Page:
The quantifiers $\forall x\in D~$ and $\exists x$ each bind all free occurrences of $x$ inside their scope. However, any such occurrence can be bound to only one quantifier, and its immediate container has precedence. Since such occurrences of $x$ inside the scope of $\exists x$ are bound to that quantifier, therefore they are not considered free inside the ...


1

See Universal generalization. The rule formalize the intuitive sound argument that, if we can assert that a "generic" object $x$, i.e. an object whatever, has property $P$, then everything has that property. The "generic" restriction must be expressed with the restriction that nothing must be asserted in the "context" [the ...


1

The formula $$\forall a\forall b\Big(f(a)=f(b)\rightarrow a=b\Big)$$ states that the function $f$ is injective: meaning that, for any two elements of its domain, if $f(a)=f(b)$, then you actually have that the elements you started with are one and the same, $a=b$. But your formula is not actually wrong! It just has a redundant part, that is, $$\forall a \...


0

I don't know why you insist that $(n,x)$ not be defined when it doesn't take the value $1$. I prefer to think of it as a total function that takes the value $0$ when $\forall y_1 \le x, \exists y_2 T(n,y_1,y_2)$ is not true, i.e. when $\exists y_1 \le x, \forall y_2, \neg T(n,y_1,y_2)$. Then the question is whether the set of $x$ for which $(n,x)$ maps to $1$...


1

Russell's paradox relies on existential instantiation and universal instantiation, and these are not tools for the amateur mathematician. They are tools for everyone. Existential instantiation: If you are told that there exists an object with a certain property, you can give a unique name to one such object. Universal instantiation: If you are told that (1) ...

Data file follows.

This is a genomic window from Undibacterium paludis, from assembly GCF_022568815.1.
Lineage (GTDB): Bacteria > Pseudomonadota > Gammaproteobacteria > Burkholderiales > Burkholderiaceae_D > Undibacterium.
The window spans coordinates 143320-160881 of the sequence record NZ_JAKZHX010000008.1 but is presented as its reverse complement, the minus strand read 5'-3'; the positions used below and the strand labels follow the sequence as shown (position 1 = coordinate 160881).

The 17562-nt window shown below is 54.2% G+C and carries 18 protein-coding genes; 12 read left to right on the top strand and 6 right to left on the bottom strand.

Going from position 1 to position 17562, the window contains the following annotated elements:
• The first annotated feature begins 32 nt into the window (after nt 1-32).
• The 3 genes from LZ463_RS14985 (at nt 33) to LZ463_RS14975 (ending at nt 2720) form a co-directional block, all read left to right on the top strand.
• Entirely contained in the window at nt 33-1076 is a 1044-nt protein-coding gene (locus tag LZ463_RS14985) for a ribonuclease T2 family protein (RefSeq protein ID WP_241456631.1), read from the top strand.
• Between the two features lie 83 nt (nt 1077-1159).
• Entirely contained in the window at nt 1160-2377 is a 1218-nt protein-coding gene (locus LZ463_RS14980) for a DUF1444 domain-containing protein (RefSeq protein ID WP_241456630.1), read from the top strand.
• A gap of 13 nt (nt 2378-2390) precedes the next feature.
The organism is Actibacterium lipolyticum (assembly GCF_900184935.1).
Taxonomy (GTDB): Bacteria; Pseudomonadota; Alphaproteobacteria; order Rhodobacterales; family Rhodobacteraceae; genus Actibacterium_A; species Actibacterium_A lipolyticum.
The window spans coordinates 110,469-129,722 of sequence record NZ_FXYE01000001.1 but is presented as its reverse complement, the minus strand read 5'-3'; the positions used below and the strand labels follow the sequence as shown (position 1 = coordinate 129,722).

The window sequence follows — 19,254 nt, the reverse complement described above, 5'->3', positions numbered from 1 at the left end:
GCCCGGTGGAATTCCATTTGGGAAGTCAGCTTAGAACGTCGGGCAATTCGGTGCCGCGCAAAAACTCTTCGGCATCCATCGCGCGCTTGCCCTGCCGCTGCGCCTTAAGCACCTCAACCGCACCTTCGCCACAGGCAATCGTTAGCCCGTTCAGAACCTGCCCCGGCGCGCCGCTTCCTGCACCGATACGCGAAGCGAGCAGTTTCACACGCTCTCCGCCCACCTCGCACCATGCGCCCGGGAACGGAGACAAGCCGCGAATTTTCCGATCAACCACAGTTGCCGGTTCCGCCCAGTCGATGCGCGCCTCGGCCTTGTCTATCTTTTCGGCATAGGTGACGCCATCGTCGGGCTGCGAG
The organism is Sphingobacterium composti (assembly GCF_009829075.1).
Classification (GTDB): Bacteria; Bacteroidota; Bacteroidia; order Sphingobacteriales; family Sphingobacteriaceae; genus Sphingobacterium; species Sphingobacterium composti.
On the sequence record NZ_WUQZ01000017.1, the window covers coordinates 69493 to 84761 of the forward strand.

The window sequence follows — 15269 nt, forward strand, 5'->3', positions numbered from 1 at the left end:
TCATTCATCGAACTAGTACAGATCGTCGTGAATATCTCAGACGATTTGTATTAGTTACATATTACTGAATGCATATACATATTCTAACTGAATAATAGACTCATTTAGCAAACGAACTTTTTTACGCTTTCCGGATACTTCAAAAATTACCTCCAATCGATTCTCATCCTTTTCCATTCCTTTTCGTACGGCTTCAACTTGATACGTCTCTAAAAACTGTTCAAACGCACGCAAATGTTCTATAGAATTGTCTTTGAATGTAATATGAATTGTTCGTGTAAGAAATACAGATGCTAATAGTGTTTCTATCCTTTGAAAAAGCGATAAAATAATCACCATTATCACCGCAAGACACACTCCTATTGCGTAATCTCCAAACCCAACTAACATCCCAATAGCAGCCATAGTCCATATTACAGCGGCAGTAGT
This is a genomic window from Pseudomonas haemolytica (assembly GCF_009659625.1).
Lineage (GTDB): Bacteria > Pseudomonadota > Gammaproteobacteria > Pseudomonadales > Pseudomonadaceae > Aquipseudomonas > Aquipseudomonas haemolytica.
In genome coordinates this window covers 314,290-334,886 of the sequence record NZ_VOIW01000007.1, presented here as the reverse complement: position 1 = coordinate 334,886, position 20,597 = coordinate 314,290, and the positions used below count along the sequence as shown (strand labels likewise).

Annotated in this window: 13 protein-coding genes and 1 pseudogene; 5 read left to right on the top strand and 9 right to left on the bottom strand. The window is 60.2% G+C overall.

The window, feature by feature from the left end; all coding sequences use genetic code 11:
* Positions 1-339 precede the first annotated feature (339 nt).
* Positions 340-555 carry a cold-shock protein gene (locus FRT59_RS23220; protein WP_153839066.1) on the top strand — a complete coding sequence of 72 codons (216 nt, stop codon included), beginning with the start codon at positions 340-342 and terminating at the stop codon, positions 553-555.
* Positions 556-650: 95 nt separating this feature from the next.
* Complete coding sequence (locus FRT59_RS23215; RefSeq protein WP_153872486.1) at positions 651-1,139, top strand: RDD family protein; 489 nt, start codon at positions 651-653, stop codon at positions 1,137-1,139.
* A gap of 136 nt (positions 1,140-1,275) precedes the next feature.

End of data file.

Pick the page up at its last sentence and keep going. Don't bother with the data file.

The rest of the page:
1

Suppose that $V$ is our universe, and $A$ is a subset of that universe. We can relativise the formulas to $A$ by recursion: If $\varphi(\vec x)$ is an atomic formula, then $\varphi^A(\vec x)$ is simply $\varphi(\vec x)\land\vec x\in A$. (Here $\vec x\in A$ is understood as the conjunction of $x_i\in A$ for the variables appearing in $\vec x$). If $\varphi=\...


0

The basic fact is to define what does it mean for a structure (or: interpretation) $\mathfrak A$ to satisfy formula $\varphi$ with variable assignment function $s$. In symbols: $\mathfrak A,s \vDash \varphi$ (alternatively: $\mathfrak A \vDash \varphi[s]$). Intuitively, the definition means that the "translation" of $\varphi$ determined by $\...


0

The definition is not that there is a different succession. The definition is that there is some succession. This may be different or identical to the original one.


2

To disprove the first one set y = x. To determine the second one, use the equation in P to reduce Q to a single variable and make your decision. Explain why the third one is nonsense.


-1

It's a good exercise to see the natural bijections worked out in some detail, but as I noted in your other reply (Categorical semantics explained – what is an interpretation?), padawan, there is an additional minor detail that you left out, which should be made clear. While the natural bijection for the $∧$ instantiates to bijections between the hom sets $𝐋(...